Kelly Hopping started her career as an engineer. Well, kind of.
“I was never actually an engineer. I never wanted to be an engineer,” she admits. “I just wanted an engineering degree.”
This approach ended up working out in Kelly’s favor, when a college internship in product development turned into an internship in product marketing. Eventually, that shift inspired her to get her MBA at Harvard—”I decided to go back to business school and get my MBA so I could actually learn how to do marketing since I was sort of making it up,” she says—and she’s been firmly planted in the marketing world ever since.
Ahead, we chat with Kelly about her career journey, the importance of taking sabbaticals, and how AboveBoard helped her find her latest role: Chief Marketing Officer at HYCU.
You recently took a six-month sabbatical after about a decade of working in senior leadership and C-suite roles. Can you talk to us about what led you there and why you decided to take a break?
I had an opportunity that came along about a year ago and I learned very quickly that it wasn’t the right fit for me. So after about four or five months, I parted ways with that organization.
When I left, my immediate thought was, “Oh crap, I better find another job.” I had never left a job without another one right in front of me. And at no point, had I ever stopped and really thought, what do I want to do? What kind of company do I want to work in? Where do I want to take my career? And I realized I really needed some time to [take a step back].
Were there any peers that helped you ultimately make that decision?
That week, I texted a friend and fellow marketing executive, and I was like, “Man I’m dying. I’m burned out.” And she said, “Why don’t you take a sabbatical?” And I thought, I don’t think I can do that. I don’t know what that even means.
"I took control of the narrative. I changed my title to Chief Sabbatical Officer for six months, and I explained that it was temporary but necessary."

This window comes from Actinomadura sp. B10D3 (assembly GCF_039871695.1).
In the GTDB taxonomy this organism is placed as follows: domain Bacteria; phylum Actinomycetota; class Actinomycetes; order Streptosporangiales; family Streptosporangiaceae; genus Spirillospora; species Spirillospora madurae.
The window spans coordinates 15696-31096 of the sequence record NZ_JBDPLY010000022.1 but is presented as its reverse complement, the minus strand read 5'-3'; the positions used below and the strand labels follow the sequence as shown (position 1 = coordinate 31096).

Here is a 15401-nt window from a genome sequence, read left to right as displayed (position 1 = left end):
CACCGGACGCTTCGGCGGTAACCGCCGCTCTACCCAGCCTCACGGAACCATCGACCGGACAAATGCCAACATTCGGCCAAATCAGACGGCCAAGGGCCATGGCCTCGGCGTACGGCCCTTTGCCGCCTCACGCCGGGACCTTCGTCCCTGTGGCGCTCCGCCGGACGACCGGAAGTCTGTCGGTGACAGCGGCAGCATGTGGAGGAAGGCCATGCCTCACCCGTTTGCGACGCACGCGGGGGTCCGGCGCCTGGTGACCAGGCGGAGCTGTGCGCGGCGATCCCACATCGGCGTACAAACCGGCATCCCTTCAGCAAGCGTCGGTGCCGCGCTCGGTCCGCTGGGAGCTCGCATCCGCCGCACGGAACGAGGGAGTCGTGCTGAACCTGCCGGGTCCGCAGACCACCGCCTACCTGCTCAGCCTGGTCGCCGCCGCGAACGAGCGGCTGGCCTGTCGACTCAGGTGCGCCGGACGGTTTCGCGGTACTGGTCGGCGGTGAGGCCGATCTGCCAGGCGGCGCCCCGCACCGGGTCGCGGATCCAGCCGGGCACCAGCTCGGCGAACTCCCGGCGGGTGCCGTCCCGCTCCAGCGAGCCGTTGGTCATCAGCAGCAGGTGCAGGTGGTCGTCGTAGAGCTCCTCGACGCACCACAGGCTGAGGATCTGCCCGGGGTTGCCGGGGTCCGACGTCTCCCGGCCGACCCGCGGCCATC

She sent me a link to a podcast about the six-month sabbatical she had taken three years earlier, and she said, “Take a listen to this and see if any of this resonates.” And it did—those were all the things I was feeling, and all that stuff I was struggling with. She was exhausted, she wanted family time, she needed a break, she was burned out. And I thought, “Yes, that’s all the stuff.” And so I watched the way she did it and she inspired me.
At first, I was fearful of the LinkedIn gap, right? Like, it’s going to look like I left one job and it took me six months to find another job. Or it’s going to look like I was lazy and not looking. And so I was like, “No this is my story.” I took control of the narrative. I changed my job title to Chief Sabbatical Officer for six months, and I explained that it was temporary but necessary.
Where did AboveBoard come in for you?
After I left my former organization, I went on vacation for a week. But before I left, I started looking around and I came across AboveBoard. I remember it said something about being focused on placing more women and minorities in leadership positions, and I thought, “Oh I like this mission. I want to dig into that.”
"I realized that the market was fine, and I didn't need to rush. There are always going to be new opportunities."
A lot of the opportunities there were pretty interesting, so I indicated interest in a couple of CMO jobs. And by the time I got back from Tahoe, one of the folks at True Partners had reached out about an opportunity I had indicated interest in. I made it through two rounds of interviews with them, and then said, “Wait, I’m not ready. I’m exhausted and need a break. Your company seems great, but I’m not ready.”
I interviewed with a bunch of other companies too, but within a few days, I shut all the recruiters down and said, “I’m taking six months off.” I realized that the market was fine, and I didn’t need to rush. There are always going to be new opportunities.
How did you go from Chief Sabbatical Officer to Chief Marketing Officer at HYCU?
Around the two-month mark [of that six-month sabbatical], the recruiter from True who had come through AboveBoard reached out and was like, “Hey, I know you’re still on sabbatical. I’m just checking in to let you know the company is still interested in you.”
Then a month or two later, it was the same thing. “They’ve now interviewed 39 CMOs. They still want you.” I finally accepted the job in late October/early November, and agreed on a January start date—all with a company that I found on AboveBoard that I would never have heard of otherwise.
"Companies who are interested in true C-level talent should be willing to invest in executive recruiting."
Most of the posting sites don’t have a lot of C-level roles. And if they do, I just don’t trust them. Companies who are interested in true C-level talent should be willing to invest in executive recruiting. And so to me, when I was looking at AboveBoard, it was like “Oh these are actual executive recruiter postings.
I saw a mix of brands that I knew, up-and-coming VC-backed organizations and private equity-funded brands. And the fact that it’s all targeted to women and minorities made me think I already had a natural filter on the companies posting—that these were companies who care about hiring great people, diverse talent, broad thinking. And I appreciated that too.